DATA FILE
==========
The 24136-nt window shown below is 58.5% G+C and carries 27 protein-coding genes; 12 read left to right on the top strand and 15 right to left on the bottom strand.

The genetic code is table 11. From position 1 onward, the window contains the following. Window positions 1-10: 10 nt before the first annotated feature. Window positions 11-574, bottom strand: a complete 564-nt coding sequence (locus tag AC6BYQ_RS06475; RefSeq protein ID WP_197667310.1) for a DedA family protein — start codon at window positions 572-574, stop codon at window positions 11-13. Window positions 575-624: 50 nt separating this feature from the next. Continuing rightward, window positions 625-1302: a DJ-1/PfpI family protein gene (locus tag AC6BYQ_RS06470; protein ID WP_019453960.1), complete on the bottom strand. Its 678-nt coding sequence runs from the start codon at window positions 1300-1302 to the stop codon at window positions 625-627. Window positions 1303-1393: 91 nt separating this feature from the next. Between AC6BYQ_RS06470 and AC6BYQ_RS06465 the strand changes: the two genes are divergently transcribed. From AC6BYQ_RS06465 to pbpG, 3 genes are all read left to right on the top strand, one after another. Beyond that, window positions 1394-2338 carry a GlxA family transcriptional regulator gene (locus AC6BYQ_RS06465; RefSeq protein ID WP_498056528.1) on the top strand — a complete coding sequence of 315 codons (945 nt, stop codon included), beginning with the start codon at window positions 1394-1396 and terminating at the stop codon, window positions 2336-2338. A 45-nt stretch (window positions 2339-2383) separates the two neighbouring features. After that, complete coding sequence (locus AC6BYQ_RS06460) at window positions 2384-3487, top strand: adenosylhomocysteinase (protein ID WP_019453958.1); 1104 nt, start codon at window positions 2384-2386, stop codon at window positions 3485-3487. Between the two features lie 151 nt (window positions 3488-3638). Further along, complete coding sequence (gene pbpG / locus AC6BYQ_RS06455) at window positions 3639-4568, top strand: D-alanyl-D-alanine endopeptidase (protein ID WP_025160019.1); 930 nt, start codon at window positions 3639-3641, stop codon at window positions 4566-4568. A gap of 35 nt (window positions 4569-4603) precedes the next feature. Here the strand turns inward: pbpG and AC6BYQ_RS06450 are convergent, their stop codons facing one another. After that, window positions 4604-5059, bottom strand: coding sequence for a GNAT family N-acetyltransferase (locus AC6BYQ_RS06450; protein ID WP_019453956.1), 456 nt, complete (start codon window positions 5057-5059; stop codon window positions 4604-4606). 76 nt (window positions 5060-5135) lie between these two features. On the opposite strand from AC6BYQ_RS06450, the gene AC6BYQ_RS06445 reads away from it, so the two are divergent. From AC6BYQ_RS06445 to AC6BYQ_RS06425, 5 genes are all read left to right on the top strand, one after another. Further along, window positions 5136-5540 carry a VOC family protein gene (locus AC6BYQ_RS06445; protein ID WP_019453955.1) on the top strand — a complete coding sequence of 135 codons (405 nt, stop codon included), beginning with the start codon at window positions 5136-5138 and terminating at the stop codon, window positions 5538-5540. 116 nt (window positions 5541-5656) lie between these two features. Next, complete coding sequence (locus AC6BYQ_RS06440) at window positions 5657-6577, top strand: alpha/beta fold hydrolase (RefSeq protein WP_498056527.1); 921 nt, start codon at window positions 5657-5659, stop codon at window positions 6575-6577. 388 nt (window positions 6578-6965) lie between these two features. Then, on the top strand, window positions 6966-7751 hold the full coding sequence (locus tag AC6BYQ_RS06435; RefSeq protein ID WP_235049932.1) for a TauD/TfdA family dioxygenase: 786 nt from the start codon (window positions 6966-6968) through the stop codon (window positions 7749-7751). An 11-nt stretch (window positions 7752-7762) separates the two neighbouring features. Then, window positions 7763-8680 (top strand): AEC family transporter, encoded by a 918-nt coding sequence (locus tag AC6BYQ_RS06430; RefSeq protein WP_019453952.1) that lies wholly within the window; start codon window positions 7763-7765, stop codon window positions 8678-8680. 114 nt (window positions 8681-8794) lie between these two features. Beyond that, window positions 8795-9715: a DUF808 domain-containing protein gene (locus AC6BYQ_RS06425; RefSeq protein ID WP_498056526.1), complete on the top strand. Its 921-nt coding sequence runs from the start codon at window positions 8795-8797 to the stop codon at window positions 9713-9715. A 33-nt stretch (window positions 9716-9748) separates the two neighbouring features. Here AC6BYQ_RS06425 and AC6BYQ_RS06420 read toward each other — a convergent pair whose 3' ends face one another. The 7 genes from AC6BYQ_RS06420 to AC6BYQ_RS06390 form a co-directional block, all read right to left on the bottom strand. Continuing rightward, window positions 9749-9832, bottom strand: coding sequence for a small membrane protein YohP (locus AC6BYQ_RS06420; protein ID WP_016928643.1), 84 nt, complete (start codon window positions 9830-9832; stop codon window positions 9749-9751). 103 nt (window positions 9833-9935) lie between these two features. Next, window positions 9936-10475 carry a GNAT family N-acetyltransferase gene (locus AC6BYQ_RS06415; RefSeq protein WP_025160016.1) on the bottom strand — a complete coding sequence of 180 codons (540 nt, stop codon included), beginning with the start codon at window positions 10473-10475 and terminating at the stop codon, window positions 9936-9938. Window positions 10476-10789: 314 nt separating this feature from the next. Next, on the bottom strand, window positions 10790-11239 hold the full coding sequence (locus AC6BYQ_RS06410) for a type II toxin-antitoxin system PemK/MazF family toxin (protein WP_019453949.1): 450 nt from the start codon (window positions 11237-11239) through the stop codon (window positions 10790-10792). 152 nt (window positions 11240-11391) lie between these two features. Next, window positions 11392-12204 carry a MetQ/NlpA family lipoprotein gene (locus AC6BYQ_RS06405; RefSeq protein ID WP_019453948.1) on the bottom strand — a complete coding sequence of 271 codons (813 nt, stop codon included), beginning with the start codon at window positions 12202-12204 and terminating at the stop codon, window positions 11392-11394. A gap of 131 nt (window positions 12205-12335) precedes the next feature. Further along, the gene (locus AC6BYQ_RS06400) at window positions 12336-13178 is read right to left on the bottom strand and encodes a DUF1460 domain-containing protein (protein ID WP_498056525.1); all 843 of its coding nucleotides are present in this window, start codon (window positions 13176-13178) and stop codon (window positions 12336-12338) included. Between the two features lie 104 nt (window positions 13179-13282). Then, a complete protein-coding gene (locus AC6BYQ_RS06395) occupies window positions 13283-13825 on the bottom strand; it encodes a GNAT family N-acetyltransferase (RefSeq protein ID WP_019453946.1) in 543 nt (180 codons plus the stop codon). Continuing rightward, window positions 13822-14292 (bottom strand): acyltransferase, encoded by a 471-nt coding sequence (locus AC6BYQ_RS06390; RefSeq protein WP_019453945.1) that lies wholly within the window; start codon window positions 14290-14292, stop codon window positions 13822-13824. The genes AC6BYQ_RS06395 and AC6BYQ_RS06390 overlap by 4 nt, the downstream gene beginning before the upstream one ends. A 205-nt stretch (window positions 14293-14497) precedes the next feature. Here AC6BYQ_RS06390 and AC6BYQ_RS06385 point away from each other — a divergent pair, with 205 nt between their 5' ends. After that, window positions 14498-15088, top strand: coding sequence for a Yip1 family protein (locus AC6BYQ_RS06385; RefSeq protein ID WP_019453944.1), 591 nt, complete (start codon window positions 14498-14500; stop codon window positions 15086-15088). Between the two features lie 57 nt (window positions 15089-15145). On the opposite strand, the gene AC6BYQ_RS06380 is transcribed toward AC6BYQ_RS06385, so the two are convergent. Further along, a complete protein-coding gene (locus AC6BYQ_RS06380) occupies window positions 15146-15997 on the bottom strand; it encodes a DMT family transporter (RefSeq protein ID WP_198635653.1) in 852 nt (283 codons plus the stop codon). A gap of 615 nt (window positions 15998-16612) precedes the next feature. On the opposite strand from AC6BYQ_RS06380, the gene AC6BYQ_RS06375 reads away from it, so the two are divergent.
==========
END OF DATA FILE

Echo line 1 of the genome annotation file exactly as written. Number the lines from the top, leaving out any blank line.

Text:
The 24136-nt window shown below is 58.5% G+C and carries 27 protein-coding genes; 12 read left to right on the top strand and 15 right to left on the bottom strand.